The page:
Seven Dongfang tankers seized over debt issues

13 June 2012 (Last Updated June 13th, 2012 18:30)

Seven of Dongfang Shipbuilding's tankers have been seized by Chinese banks and Credit Suisse as the shipbuilder was unable to clear outstanding debts of around $250m following a Singapore Supreme Court ruling that favoured the creditors.

Seven of Dongfang Shipbuilding’s tankers have been seized by Chinese banks and Credit Suisse as the shipbuilder was unable to clear outstanding debts of around $250m following a Singapore Supreme Court ruling that favoured the creditors.

Control of four Dongfang tankers in Singapore has been taken over by Credit Suisse since May 26, after the company failed to pay debts of $42m, reports Reuters.

A consortium of Chinese banks, including the Agricultural Bank of China and Bank of China, seized three tankers due to non-payment of outstanding debts of CNY1.3bn ($204m).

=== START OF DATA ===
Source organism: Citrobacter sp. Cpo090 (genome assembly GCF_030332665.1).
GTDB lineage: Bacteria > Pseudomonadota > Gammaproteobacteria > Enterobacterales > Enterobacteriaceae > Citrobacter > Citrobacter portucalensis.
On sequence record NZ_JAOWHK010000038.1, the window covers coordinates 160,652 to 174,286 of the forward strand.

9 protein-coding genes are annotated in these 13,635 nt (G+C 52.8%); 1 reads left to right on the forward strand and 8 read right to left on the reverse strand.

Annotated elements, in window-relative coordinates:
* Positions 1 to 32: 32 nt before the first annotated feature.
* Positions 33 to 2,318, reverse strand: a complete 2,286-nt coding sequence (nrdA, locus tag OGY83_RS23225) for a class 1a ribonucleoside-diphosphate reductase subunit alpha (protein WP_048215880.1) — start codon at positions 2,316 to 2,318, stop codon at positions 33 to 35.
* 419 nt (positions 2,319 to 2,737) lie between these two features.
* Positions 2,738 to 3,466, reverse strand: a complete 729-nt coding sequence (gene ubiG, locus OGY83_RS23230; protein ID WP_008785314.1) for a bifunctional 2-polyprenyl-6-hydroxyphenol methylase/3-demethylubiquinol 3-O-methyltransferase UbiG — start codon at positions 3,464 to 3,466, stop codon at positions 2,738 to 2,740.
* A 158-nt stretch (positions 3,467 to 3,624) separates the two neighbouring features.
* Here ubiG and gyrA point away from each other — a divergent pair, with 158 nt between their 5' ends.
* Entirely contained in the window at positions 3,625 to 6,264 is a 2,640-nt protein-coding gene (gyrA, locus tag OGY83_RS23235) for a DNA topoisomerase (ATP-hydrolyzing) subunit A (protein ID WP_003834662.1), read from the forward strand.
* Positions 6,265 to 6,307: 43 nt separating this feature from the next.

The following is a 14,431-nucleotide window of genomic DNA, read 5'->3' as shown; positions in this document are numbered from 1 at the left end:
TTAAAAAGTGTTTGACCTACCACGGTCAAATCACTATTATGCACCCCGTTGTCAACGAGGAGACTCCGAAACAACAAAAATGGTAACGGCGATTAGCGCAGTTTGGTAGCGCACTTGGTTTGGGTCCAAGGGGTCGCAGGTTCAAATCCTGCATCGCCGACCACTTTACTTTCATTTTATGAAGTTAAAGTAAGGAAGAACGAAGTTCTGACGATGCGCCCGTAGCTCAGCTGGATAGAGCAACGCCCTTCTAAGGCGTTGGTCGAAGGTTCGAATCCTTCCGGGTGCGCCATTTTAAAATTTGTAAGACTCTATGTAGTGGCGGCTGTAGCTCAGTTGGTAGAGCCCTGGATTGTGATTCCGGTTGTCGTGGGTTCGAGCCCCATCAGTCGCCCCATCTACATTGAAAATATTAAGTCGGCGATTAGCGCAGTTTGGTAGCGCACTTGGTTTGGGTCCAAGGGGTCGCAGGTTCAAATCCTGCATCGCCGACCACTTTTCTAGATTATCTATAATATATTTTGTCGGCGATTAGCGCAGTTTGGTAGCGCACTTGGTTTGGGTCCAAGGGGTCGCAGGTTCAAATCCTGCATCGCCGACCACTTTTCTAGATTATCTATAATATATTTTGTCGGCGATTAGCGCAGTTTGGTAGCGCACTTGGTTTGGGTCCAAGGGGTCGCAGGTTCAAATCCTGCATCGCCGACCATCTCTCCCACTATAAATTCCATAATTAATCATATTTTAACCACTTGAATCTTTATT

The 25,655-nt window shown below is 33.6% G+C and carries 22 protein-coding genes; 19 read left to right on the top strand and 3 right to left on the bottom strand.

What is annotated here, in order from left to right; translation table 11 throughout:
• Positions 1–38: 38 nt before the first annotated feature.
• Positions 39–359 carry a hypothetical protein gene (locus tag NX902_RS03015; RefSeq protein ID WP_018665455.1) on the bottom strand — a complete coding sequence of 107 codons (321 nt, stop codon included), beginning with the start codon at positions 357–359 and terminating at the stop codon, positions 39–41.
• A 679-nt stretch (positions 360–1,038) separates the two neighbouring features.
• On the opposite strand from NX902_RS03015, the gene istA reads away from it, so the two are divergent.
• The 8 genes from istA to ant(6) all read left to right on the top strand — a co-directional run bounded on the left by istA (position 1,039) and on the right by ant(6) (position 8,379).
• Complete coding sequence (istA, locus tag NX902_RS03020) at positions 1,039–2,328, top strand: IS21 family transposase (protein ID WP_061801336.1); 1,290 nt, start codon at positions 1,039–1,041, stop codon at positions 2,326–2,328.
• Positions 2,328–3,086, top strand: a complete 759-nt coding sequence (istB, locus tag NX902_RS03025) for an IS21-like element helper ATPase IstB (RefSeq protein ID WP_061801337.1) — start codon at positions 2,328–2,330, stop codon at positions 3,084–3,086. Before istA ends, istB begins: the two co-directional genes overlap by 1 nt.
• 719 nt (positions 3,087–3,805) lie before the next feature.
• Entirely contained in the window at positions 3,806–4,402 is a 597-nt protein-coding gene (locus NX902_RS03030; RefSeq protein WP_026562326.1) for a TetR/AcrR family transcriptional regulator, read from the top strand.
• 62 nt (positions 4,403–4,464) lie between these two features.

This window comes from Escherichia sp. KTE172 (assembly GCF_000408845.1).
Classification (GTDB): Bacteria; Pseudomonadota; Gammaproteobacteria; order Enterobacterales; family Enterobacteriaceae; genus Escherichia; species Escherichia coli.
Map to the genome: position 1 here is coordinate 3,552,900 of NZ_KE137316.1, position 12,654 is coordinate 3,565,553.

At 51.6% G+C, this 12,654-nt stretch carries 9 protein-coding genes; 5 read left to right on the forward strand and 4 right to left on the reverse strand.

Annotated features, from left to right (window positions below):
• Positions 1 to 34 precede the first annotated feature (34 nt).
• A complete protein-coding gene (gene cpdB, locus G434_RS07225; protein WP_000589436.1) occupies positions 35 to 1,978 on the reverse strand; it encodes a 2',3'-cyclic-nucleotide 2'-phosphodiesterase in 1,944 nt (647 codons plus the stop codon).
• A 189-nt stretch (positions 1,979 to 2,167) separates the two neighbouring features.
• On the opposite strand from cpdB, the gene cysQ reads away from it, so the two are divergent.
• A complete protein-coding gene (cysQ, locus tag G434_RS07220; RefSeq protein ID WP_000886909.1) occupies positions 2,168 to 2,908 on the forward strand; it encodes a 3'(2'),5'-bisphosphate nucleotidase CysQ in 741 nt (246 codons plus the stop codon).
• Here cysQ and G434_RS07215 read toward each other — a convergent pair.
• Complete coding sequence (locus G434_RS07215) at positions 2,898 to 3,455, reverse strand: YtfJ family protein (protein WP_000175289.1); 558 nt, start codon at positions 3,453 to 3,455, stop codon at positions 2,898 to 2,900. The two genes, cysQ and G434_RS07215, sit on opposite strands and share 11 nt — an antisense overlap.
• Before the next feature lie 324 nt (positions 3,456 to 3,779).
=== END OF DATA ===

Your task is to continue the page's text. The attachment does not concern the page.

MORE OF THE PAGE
The seven vessels were expected to be delivered to Europe-based clients, which later cancelled the orders.

Dongfang was forced to close down its shipyards in China and cut jobs as banks stopped lending to the company more than a year ago.

The global shipping industry has been affected by a sharp decline in freight rates, an oversupply of ships, a decrease in ship financing and slowing economic growth.

Dongfang Shipbuilding former chairman Venkatesh Narayanaswamy resigned from his position in February 2012, and the company has not yet replaced him.

A few weeks after Narayanaswamy’s resignation, the company’s chief financial officer AKM Ismail also resigned.

Narayanaswamy said the receiver-manager for the company is PKF International, a global network of legally independent firms that provides accounting and business advisory services.

The shipbuilder struggled for months to stay in business in the face of the current slowdown in the maritime industry, and was also delisted from the London Stock Exchange’s alternative investment market last week.